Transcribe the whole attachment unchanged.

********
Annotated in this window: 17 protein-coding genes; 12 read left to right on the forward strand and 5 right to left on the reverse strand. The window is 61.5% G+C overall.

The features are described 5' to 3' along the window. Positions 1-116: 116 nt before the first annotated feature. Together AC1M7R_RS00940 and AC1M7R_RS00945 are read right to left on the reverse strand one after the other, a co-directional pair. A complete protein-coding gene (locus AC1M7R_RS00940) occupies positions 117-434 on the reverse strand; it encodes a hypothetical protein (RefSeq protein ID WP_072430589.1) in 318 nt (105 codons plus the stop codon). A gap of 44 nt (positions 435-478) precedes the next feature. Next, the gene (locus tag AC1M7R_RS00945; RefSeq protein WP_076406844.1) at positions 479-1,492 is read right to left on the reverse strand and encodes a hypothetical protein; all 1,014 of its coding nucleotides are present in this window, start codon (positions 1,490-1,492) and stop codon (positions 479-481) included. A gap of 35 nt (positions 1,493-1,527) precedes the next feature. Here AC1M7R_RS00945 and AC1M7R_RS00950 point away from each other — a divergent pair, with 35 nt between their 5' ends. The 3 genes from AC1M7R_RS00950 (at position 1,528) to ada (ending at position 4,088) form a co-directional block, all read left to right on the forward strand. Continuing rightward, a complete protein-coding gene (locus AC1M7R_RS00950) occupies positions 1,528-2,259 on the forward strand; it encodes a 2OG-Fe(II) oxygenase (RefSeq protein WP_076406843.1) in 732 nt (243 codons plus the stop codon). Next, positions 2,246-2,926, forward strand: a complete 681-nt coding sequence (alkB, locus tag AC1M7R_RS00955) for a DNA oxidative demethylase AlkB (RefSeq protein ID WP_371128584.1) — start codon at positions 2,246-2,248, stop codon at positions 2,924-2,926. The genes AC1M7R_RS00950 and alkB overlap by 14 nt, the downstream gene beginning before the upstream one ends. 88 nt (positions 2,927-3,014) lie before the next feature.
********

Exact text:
Annotated in this window: 17 protein-coding genes; 12 read left to right on the forward strand and 5 right to left on the reverse strand. The window is 61.5% G+C overall.

The features are described 5' to 3' along the window. Positions 1-116: 116 nt before the first annotated feature. Together AC1M7R_RS00940 and AC1M7R_RS00945 are read right to left on the reverse strand one after the other, a co-directional pair. A complete protein-coding gene (locus AC1M7R_RS00940) occupies positions 117-434 on the reverse strand; it encodes a hypothetical protein (RefSeq protein ID WP_072430589.1) in 318 nt (105 codons plus the stop codon). A gap of 44 nt (positions 435-478) precedes the next feature. Next, the gene (locus tag AC1M7R_RS00945; RefSeq protein WP_076406844.1) at positions 479-1,492 is read right to left on the reverse strand and encodes a hypothetical protein; all 1,014 of its coding nucleotides are present in this window, start codon (positions 1,490-1,492) and stop codon (positions 479-481) included. A gap of 35 nt (positions 1,493-1,527) precedes the next feature. Here AC1M7R_RS00945 and AC1M7R_RS00950 point away from each other — a divergent pair, with 35 nt between their 5' ends. The 3 genes from AC1M7R_RS00950 (at position 1,528) to ada (ending at position 4,088) form a co-directional block, all read left to right on the forward strand. Continuing rightward, a complete protein-coding gene (locus AC1M7R_RS00950) occupies positions 1,528-2,259 on the forward strand; it encodes a 2OG-Fe(II) oxygenase (RefSeq protein WP_076406843.1) in 732 nt (243 codons plus the stop codon). Next, positions 2,246-2,926, forward strand: a complete 681-nt coding sequence (alkB, locus tag AC1M7R_RS00955) for a DNA oxidative demethylase AlkB (RefSeq protein ID WP_371128584.1) — start codon at positions 2,246-2,248, stop codon at positions 2,924-2,926. The genes AC1M7R_RS00950 and alkB overlap by 14 nt, the downstream gene beginning before the upstream one ends. 88 nt (positions 2,927-3,014) lie before the next feature.